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World Under deadly attack, French police demand action

05:50  19 may  2021
05:50  19 may  2021 Source:   bbc.com

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Police officers gathered outside France's National Assembly make for a powerful image: the proximity of security and politics, made real on the banks of the Seine.

a man wearing a hat: French police mourn a fellow officer killed earlier this month © EPA French police mourn a fellow officer killed earlier this month

Often criticised for overly aggressive tactics during protests, French police come here on Wednesday as protesters themselves, calling for a tougher response to the aggression security forces face.

Within the past month, a policeman was killed during an anti-drugs operation, and a policewoman was stabbed to death in a targeted attack. "It was the straw that broke the camel's back," said Stanislas Gaudon, head of the Alliance police union. "It was something we were afraid of, almost expecting."

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'It's a daily thing being attacked'

Many officers say they have little faith in the justice system to put criminals behind bars, and end up arresting the same faces time after time. That's even harder to stomach, they say, when the victim is a colleague.

A key demand for protesters is the introduction of a minimum sentence for anyone who attacks the police.

Recent deadly attacks on French police

a group of people walking down the street: Police officer Éric Masson was killed while on duty © EPA Police officer Éric Masson was killed while on duty

May 2021: Officer Éric Masson shot dead in anti-drugs raid in Avignon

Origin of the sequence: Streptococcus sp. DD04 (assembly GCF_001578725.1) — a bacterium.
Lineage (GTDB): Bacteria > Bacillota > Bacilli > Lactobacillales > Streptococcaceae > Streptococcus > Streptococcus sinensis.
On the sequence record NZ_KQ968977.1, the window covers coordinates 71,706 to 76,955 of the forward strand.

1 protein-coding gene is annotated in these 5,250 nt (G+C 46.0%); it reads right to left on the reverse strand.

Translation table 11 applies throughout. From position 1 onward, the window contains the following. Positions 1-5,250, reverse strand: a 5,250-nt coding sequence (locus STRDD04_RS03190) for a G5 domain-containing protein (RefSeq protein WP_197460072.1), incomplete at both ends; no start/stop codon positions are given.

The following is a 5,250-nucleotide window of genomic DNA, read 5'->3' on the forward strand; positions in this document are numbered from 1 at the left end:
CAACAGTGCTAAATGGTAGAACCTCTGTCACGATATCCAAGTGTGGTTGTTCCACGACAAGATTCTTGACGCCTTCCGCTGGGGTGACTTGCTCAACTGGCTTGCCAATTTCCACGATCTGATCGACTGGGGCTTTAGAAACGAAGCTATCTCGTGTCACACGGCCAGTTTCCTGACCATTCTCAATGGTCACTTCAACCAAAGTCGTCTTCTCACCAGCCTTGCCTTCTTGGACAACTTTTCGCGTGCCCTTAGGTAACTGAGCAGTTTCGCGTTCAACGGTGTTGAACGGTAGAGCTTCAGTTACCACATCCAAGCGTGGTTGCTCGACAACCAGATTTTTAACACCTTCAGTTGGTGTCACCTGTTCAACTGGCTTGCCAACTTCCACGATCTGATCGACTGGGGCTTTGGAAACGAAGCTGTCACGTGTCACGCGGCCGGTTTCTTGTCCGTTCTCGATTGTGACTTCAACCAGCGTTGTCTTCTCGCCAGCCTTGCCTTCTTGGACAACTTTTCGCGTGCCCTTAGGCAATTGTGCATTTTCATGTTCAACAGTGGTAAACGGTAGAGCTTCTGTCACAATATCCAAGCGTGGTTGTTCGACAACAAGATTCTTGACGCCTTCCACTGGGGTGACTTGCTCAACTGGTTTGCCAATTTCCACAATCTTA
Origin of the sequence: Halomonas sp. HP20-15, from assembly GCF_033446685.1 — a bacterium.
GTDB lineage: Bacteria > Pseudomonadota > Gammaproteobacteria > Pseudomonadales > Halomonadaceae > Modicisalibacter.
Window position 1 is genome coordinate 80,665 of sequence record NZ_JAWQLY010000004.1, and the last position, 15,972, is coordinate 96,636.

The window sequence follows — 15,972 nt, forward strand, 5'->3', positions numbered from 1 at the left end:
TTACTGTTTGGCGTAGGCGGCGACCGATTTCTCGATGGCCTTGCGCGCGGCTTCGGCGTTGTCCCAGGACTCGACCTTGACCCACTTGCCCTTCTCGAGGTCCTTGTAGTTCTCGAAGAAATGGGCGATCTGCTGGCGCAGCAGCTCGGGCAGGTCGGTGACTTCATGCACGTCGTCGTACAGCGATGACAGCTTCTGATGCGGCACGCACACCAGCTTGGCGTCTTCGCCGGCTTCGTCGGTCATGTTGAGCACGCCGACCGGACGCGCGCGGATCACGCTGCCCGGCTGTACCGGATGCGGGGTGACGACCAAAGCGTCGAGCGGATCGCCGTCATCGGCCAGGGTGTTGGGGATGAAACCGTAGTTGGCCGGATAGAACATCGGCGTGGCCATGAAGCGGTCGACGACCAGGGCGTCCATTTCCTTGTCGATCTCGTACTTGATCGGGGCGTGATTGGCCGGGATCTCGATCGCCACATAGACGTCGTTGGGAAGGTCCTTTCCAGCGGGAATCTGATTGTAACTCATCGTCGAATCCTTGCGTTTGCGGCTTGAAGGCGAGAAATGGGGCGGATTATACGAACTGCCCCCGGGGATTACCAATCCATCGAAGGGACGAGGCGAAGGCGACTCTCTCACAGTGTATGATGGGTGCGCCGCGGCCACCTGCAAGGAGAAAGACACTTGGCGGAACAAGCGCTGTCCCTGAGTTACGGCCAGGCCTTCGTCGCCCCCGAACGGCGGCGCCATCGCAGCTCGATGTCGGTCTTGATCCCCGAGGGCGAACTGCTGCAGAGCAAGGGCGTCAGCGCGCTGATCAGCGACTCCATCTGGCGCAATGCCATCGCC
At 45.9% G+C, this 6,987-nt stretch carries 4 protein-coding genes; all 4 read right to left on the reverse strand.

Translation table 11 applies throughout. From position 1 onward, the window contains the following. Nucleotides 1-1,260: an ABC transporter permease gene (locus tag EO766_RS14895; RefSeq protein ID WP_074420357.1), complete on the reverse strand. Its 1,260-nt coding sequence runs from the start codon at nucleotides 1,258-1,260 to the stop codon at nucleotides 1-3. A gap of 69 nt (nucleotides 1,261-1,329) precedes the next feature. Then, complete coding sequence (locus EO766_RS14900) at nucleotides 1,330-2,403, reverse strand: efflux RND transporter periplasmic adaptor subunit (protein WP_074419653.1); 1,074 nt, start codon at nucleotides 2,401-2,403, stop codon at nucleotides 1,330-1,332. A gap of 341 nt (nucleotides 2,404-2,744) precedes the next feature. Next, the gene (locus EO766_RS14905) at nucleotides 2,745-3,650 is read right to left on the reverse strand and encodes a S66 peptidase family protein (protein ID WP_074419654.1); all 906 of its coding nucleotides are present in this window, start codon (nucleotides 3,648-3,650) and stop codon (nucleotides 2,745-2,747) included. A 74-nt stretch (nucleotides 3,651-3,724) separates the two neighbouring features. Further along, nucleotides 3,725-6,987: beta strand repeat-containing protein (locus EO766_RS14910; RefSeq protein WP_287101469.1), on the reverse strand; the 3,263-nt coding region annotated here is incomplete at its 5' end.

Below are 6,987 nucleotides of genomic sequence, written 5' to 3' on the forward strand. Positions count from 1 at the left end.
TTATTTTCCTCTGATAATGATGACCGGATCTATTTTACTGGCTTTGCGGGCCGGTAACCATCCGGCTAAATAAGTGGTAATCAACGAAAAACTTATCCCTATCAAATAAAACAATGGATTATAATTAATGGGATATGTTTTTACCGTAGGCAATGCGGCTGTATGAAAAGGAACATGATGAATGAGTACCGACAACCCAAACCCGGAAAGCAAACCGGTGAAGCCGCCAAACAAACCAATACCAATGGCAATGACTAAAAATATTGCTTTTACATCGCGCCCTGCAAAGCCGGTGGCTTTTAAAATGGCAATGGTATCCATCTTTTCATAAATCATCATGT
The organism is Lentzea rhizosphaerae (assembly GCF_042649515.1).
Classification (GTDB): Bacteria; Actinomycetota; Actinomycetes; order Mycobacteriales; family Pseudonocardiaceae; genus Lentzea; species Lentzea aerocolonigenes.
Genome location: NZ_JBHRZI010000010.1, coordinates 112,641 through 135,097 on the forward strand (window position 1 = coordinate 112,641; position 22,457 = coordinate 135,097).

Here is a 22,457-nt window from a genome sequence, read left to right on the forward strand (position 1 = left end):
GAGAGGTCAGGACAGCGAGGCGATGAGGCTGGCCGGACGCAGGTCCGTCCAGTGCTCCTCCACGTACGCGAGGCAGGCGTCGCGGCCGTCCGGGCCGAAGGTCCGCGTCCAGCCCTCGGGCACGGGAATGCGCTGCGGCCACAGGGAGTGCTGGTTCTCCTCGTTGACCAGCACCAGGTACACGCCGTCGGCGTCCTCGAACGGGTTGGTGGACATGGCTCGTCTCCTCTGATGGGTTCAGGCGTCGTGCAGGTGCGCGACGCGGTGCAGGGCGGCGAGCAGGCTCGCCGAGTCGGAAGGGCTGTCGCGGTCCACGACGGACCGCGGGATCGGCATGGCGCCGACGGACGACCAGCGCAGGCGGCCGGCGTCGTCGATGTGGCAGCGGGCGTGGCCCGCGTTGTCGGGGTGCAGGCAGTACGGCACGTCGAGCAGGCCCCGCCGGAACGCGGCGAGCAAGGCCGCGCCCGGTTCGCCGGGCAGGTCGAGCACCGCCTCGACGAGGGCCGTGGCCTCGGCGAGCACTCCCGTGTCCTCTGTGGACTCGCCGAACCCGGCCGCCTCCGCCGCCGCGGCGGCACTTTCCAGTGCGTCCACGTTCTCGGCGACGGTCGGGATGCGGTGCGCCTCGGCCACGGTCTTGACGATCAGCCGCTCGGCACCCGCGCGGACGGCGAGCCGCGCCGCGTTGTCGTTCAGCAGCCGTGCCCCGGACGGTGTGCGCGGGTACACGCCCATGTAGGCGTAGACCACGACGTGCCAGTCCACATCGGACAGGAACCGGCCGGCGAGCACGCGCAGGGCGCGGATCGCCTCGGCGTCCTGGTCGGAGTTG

April 2021: Police employee Stéphanie Monfermé stabbed to death in what prosecutors described as Islamist terrorist attack

December 2020: Gunman shot dead three police officers responding to domestic violence incident in central France

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October 2019: Police computer operator stabbed four colleagues to death at Paris police headquarters, before being shot dead. Anti-terror prosecutors said he adhered to a radical version of Islam

a group of people standing on a sidewalk: Stéphanie Monfermé died in an attack on the police station at Rambouillet last month © Getty Images Stéphanie Monfermé died in an attack on the police station at Rambouillet last month

In fact, there are far fewer police deaths now than there were in the 1980s. But what is new, says Loïc Walder, spokesman for the Unsa police union, is a more general low-level aggression.

"Today, it's not [just] about being killed, it's more that it's a daily thing to be attacked," he told me. "Every night there are police handling some riot situation. That was not happening a few years ago. Now, if you go on patrol as a police officer, you know you're going to be attacked."

Gaudon says that 18 police officers are injured every day during neighbourhood patrols, ID checks or traffic controls. The number is rising, he says, and the offenders are getting younger.

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But the sense of a police force under attack has appeared alongside a toughening of police tactics and more physical protection over the past decade.

"When you worked with police officers 20 years ago, no-one said he was afraid," says sociologist Christian Mouhanna. "The idea was to be very male, very strong. No-one wore a bullet-proof vest. Now they're all wearing them, and they're very afraid of being killed."

At the same time, says Mr Mouhanna, community policing has gradually been replaced by a focus on crime statistics and control.

"We had good policing of demonstrations and bad policing in the banlieue [suburbs]," he told me. "You might think good [practices] would take over from bad, but actually the reverse happened. The riot police began to take on more aggressive habits, and the policing model used inside the banlieue was brought into the centre of French cities."